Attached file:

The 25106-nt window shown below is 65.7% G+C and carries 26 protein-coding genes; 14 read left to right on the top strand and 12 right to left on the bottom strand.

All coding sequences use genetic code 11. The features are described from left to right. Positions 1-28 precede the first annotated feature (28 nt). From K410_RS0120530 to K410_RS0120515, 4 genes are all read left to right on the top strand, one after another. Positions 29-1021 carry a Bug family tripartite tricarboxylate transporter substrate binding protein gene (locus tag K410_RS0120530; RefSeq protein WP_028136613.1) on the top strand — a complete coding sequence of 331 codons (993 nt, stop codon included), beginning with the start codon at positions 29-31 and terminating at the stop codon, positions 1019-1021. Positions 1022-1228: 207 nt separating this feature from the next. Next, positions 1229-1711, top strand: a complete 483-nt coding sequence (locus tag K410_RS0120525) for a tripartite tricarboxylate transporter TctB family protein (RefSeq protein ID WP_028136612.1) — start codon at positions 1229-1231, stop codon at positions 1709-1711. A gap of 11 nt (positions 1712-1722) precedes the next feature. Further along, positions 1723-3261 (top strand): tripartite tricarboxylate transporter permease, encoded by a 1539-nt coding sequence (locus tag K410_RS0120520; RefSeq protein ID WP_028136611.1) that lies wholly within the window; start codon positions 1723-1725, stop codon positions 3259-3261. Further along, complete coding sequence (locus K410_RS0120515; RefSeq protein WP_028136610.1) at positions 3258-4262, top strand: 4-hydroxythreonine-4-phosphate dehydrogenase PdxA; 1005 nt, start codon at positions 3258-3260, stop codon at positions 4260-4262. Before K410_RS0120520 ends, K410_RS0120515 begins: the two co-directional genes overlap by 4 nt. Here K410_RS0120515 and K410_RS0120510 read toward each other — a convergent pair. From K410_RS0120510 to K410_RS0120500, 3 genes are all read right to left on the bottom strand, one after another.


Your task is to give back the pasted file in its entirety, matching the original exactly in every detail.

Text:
The 25106-nt window shown below is 65.7% G+C and carries 26 protein-coding genes; 14 read left to right on the top strand and 12 right to left on the bottom strand.

All coding sequences use genetic code 11. The features are described from left to right. Positions 1-28 precede the first annotated feature (28 nt). From K410_RS0120530 to K410_RS0120515, 4 genes are all read left to right on the top strand, one after another. Positions 29-1021 carry a Bug family tripartite tricarboxylate transporter substrate binding protein gene (locus tag K410_RS0120530; RefSeq protein WP_028136613.1) on the top strand — a complete coding sequence of 331 codons (993 nt, stop codon included), beginning with the start codon at positions 29-31 and terminating at the stop codon, positions 1019-1021. Positions 1022-1228: 207 nt separating this feature from the next. Next, positions 1229-1711, top strand: a complete 483-nt coding sequence (locus tag K410_RS0120525) for a tripartite tricarboxylate transporter TctB family protein (RefSeq protein ID WP_028136612.1) — start codon at positions 1229-1231, stop codon at positions 1709-1711. A gap of 11 nt (positions 1712-1722) precedes the next feature. Further along, positions 1723-3261 (top strand): tripartite tricarboxylate transporter permease, encoded by a 1539-nt coding sequence (locus tag K410_RS0120520; RefSeq protein ID WP_028136611.1) that lies wholly within the window; start codon positions 1723-1725, stop codon positions 3259-3261. Further along, complete coding sequence (locus K410_RS0120515; RefSeq protein WP_028136610.1) at positions 3258-4262, top strand: 4-hydroxythreonine-4-phosphate dehydrogenase PdxA; 1005 nt, start codon at positions 3258-3260, stop codon at positions 4260-4262. Before K410_RS0120520 ends, K410_RS0120515 begins: the two co-directional genes overlap by 4 nt. Here K410_RS0120515 and K410_RS0120510 read toward each other — a convergent pair. From K410_RS0120510 to K410_RS0120500, 3 genes are all read right to left on the bottom strand, one after another.